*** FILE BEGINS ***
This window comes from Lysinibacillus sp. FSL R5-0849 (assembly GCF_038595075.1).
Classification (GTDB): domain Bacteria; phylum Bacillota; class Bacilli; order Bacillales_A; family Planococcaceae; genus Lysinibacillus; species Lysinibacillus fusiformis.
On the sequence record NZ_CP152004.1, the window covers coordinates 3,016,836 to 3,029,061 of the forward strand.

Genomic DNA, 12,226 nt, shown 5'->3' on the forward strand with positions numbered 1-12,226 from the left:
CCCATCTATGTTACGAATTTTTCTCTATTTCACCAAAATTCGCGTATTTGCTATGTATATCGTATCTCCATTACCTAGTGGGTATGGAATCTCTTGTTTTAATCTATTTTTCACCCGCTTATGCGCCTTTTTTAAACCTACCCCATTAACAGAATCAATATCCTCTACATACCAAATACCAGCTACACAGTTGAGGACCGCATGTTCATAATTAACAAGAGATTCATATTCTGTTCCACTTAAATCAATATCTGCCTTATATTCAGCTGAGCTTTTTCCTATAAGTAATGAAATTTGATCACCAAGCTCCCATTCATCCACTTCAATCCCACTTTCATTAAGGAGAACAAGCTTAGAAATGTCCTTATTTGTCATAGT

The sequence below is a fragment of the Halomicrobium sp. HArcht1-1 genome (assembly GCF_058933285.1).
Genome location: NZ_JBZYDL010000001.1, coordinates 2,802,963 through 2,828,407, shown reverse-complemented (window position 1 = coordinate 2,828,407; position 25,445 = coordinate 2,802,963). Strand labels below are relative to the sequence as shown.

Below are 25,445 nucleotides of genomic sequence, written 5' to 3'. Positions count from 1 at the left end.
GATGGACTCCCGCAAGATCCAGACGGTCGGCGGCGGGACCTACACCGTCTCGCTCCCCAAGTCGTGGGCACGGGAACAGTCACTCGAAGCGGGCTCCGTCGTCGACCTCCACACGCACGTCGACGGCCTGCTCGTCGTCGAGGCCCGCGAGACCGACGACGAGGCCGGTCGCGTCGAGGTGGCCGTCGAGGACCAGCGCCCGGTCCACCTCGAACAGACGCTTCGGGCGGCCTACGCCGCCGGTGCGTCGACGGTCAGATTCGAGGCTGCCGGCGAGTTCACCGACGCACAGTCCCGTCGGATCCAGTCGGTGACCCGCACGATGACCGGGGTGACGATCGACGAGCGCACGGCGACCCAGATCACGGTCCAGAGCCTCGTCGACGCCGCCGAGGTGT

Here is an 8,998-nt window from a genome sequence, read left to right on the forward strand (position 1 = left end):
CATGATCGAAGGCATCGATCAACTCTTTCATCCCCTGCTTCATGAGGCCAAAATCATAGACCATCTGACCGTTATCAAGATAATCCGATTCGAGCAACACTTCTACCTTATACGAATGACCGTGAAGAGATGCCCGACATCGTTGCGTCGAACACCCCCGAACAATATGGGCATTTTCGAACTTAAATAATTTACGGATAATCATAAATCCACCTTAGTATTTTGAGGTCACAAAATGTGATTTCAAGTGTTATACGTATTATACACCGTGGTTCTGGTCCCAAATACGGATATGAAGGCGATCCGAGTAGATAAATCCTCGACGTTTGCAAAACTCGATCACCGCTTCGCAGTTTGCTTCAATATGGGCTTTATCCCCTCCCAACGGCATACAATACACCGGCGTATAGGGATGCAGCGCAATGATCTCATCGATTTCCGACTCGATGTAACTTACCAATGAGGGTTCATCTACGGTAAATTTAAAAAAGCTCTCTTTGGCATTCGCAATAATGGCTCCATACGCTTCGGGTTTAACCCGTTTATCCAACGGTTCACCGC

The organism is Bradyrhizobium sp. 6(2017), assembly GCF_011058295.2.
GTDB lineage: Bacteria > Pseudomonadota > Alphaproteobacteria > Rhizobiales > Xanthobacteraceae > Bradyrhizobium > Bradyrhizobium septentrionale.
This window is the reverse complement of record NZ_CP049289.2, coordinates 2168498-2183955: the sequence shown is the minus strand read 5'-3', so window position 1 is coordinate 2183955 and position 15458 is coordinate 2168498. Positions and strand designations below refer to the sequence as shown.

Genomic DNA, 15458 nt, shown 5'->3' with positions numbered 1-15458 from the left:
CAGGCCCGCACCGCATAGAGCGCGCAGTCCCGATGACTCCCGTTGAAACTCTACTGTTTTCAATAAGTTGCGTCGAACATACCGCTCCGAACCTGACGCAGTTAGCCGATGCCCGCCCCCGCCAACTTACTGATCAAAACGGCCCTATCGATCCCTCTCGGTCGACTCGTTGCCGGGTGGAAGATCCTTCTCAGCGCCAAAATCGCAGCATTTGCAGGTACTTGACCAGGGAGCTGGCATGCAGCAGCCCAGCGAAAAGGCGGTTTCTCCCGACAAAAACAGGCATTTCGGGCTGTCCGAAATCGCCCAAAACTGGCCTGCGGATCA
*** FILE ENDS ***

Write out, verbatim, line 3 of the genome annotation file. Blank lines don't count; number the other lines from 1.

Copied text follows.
On the sequence record NZ_CP152004.1, the window covers coordinates 3,016,836 to 3,029,061 of the forward strand.